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"Soundproofing" the garage....

Discussion in 'Miscellaneous [BG]' started by need4mospd, Jan 23, 2006.


  1. need4mospd

    need4mospd

    Dec 22, 2005
    Houston
    I know we can't completly soundproof the garage, but I'd like to try and find out how much it will cost to keep the sound coming out it to a minimum. We like playing at close to full volume, scaled back a little, so we don't have any surprises when it comes time to gig. We've talked to the neighbors to the sides of our house and they were fine with letting us practice whenever, but apparently the neighbors behind us don't care for hearing us from 1-5 on Sunday afternoon.

    We've looked into getting a rehearsal space, but we can't find one within a reasonable distance of all of us. So, "soundproofing" the garage looks to be the best option for now. If we could get it down to where it sounds like a loud radio on the outside, I'd be happy, and I'm pretty sure the neighbors would be too. The garage is currently exposed stud walls with an open area near the roof that is completly open to the outside. So sound just streams out like there were no walls at all. We plan on closing the hole up and insulating, plus finishing the inside walls along with the ceiling.

    How much would it cost to do what I'm proposing? Is this just a matter of a ton of insulation, caulk, gypsum board, baking some cookies, and turning the volume down a bit more? Or do we need a ton of expensive pads, foams, mats, cement, etc...

    FYI
    We've got drums, a 100 watt guitar amp through 4x10s, my 450 watt through a 4x10, and a cheapo 80 watt PA for the singer. I play about 5-6/10 volume, guitarist is at 3-4/10, drummer plays pretty much all out.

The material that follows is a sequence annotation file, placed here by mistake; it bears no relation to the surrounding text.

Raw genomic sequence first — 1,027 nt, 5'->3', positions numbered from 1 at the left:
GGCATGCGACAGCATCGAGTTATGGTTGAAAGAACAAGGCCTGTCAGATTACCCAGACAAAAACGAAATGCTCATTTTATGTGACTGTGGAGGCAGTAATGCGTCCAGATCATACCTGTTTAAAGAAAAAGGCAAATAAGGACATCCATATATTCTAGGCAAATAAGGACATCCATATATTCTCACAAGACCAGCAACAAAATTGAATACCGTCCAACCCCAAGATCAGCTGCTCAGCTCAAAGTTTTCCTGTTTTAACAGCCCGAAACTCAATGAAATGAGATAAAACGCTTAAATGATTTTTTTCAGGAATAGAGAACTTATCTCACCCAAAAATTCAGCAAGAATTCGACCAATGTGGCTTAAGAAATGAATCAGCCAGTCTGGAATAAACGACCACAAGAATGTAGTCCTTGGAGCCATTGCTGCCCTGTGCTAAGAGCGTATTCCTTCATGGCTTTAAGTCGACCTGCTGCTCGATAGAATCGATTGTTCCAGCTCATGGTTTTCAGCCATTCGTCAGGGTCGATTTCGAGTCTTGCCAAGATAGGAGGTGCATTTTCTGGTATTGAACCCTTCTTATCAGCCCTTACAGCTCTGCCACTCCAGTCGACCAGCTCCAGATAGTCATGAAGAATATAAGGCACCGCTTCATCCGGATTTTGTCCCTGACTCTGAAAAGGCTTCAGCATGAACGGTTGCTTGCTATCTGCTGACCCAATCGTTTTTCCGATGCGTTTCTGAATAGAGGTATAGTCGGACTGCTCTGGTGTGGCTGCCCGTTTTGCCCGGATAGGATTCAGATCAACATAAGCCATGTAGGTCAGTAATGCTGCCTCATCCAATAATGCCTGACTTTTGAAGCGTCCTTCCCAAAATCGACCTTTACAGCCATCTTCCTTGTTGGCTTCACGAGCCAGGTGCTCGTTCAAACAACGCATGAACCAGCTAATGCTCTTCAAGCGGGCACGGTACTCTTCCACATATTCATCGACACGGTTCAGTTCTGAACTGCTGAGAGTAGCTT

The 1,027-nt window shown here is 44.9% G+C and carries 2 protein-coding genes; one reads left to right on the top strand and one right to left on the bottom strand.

Other options to solve this would be tips on finding a cheap rehearsal space. :)

    Thanks in advance!
     
  2. guy n. cognito

    guy n. cognito Secret Agent Member Gold Supporting Member

    Dec 28, 2005
    Nashville, TN
    Fully insulate the walls with acoustic insulation.
    Same for ceiling.
    Double drywall on floors and ceilings, fully caulking, taping and mudding every joint, crack and gap.
    Pad (acoustic) and carpet the floors.
    Insulate the garage doors.
    Seal off all windows (pack cavities with insulation and seal with plywood and caulk.


    I played in a high school band years ago, and we practiced in our drummers garage. His dad was wealthy, and spent a few thousand dollars building us a "sound-proof" room. He paid professionals to do all of the work I listed above. While it did deaden the noise substantially, it was still too loud for the neighbors. We had to turn down substantially to keep the police off our back. The drummer even took to playing with mutes when we practiced in the evenings.

    Is there any warehouse or vacant retail space near your home that's currently for rent?. If so, see if the owner might be willing to let you use it on the weekend for a nominal fee.

    I must say I can't blame the neighbors. Personally, I wouldn't want a band in my backyard for 4 hours every weekend, either.
     
  3. need4mospd

    need4mospd

    Dec 22, 2005
    Houston
    Well, it seems the drummer has found a "cheap" space for rent with 24 hour access and security that is centrally located. So it looks like I won't be needing any more info on this subject! Thanks guy! The studio just seems like a much better idea the more I think of it.